Misusing Product Innovation?
In the innovation types model we make a big deal of selecting an innovation that is appropriate to the maturity of the market category you are addressing. Product innovation, as opposed to enhancement innovation, is called out as a high-risk, high-reward tactic suitable for growth markets where gains in market share augment gains in revenue and profits, supplementing present returns with an increased probability of future ones. At the same time, its use is discouraged in mature markets, particularly consumables markets where large changes in market share are rare.
With this in mind, we think the companies referenced in Businessweek, October 10, "Wooing the Starbucks Crowd," are making a big mistake.
The article is about three highly engineered home-brew coffee-making systems of the ilk showing up in high-end offices these days, where the coffee comes in prepackaged units of one and is a considerable cut about “office coffee.” Big guns are involved, including Kraft with its Tassimo, Procter & Gamble with its Home Café, and Sara Lee with its Senseo. All three have Starbucks envy and are looking to resurrect falling shares in their coffee brands.
The problem with their approach is twofold. First, mature markets are dominated by conservative late adopters who hate new systems of any kind. This is only marginally related to age, and has everything to do with habit. That’s why when the Bweek editor says “So the big bet now is gadgetry,” investors and managers should shudder. Sure they will make a dent in Christmas gifts at Sharper Image and Bridgestone, but once that has been exhausted it will fall flat with the hyper-young who cannot afford the consumables, and with the rest of us, who cannot be bothered.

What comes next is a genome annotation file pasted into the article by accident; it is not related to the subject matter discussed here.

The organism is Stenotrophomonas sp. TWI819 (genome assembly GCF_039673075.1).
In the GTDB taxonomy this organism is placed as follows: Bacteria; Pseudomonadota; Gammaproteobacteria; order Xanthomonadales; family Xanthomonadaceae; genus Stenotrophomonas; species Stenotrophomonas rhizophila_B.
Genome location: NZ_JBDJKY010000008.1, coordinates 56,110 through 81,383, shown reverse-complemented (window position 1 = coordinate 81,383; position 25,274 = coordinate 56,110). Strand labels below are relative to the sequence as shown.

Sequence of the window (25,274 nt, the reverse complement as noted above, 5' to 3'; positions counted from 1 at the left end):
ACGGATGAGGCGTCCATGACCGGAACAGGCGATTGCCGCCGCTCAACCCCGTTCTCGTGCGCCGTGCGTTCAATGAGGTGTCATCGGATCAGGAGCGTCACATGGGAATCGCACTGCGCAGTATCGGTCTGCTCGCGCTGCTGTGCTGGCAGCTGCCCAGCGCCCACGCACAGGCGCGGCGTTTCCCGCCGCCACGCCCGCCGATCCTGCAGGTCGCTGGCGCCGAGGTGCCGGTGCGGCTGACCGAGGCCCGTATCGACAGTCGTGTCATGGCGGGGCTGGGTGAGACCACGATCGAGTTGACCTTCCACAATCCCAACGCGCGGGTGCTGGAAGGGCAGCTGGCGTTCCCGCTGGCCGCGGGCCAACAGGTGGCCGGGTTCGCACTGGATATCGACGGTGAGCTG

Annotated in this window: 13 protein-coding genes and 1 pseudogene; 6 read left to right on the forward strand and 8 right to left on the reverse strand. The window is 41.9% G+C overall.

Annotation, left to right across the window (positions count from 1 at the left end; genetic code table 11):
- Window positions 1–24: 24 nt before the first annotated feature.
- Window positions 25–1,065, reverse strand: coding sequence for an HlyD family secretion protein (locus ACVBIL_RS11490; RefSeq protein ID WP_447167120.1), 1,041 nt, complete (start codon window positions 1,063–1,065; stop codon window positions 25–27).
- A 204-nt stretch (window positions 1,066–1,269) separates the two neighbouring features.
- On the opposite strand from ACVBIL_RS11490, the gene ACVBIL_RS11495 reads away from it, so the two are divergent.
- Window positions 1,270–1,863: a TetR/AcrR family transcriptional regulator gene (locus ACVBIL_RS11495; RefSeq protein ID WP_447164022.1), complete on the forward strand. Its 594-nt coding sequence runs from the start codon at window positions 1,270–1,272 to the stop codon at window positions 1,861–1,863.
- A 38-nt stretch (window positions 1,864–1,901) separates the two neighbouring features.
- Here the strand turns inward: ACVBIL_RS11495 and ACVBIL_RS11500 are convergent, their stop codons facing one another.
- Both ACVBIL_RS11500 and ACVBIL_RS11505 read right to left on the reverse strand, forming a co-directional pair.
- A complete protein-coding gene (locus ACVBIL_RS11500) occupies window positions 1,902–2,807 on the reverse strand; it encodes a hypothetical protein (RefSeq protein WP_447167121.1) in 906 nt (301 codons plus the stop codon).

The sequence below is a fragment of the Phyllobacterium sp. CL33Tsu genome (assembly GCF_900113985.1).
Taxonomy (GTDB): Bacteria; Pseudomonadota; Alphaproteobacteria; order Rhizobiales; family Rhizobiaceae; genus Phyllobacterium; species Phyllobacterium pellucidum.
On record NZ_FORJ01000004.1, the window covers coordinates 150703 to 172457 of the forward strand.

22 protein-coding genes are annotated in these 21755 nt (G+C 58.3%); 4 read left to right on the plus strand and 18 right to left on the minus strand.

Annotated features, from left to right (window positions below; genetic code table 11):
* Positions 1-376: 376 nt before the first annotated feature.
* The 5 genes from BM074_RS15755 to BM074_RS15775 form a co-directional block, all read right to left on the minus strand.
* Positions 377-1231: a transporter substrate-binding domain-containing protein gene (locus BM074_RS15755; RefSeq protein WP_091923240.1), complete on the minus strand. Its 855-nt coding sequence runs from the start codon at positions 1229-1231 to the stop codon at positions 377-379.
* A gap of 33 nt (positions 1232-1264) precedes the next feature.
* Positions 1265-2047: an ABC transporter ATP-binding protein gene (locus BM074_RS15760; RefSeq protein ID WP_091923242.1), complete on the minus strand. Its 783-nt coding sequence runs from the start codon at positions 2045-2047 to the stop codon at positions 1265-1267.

The second problem is that the new business model is so radically self-serving that even the dullest consumer must give pause. Here is the text from the article: “In a nod to Gillette’s proven razor-and-blade strategy, the idea is to get people hooked on the branded premeasured coffee “pods” and “disks” (notice the editor’s continued sensitivity to gadgetry). Gillette’s strategy, like Kodak’s with film and HP’s with printer cartridges, works because it had first achieved ubiquity with its product before it sought to achieve lock-in with its consumables. Announcing a complex product that implies committing to expensive consumables is like showing up in front of a walled city with a large wooden horse and a sign that says, “Don't look inside!”
What’s the lesson to learn here? Competitor envy and fear of market share loss are good motivators to start an innovation effort—that is Darwin at work—but they should not be allowed to drive from then on. Instead, one must genuinely engage with the consumer or customer need, genuinely improve upon their condition, and do so in a manner consistent with the maturity of the category.
Of course, if any one of these machines is a runaway success, I am an idiot for writing this blog, you perhaps for reading it, but hey, at least it’s free, and lock-in is zero.